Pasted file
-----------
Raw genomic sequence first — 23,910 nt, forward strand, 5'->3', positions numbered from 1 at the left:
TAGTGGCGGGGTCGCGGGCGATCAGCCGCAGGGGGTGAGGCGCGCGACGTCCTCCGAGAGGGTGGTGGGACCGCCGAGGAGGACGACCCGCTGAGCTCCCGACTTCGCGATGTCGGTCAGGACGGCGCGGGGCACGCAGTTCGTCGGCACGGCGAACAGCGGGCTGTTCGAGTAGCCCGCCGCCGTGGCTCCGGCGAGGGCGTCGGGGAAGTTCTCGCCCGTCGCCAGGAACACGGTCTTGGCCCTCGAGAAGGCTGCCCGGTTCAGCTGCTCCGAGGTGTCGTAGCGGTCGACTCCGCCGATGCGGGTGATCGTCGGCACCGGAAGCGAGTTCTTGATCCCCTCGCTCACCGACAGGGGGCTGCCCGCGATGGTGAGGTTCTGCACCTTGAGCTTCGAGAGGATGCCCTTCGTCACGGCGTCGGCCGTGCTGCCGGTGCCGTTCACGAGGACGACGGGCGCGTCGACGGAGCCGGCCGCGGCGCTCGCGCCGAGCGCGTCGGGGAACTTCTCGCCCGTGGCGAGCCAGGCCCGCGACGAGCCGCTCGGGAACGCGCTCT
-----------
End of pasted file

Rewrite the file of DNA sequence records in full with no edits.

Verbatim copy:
Raw genomic sequence first — 23,910 nt, forward strand, 5'->3', positions numbered from 1 at the left:
TAGTGGCGGGGTCGCGGGCGATCAGCCGCAGGGGGTGAGGCGCGCGACGTCCTCCGAGAGGGTGGTGGGACCGCCGAGGAGGACGACCCGCTGAGCTCCCGACTTCGCGATGTCGGTCAGGACGGCGCGGGGCACGCAGTTCGTCGGCACGGCGAACAGCGGGCTGTTCGAGTAGCCCGCCGCCGTGGCTCCGGCGAGGGCGTCGGGGAAGTTCTCGCCCGTCGCCAGGAACACGGTCTTGGCCCTCGAGAAGGCTGCCCGGTTCAGCTGCTCCGAGGTGTCGTAGCGGTCGACTCCGCCGATGCGGGTGATCGTCGGCACCGGAAGCGAGTTCTTGATCCCCTCGCTCACCGACAGGGGGCTGCCCGCGATGGTGAGGTTCTGCACCTTGAGCTTCGAGAGGATGCCCTTCGTCACGGCGTCGGCCGTGCTGCCGGTGCCGTTCACGAGGACGACGGGCGCGTCGACGGAGCCGGCCGCGGCGCTCGCGCCGAGCGCGTCGGGGAACTTCTCGCCCGTGGCGAGCCAGGCCCGCGACGAGCCGCTCGGGAACGCGCTCT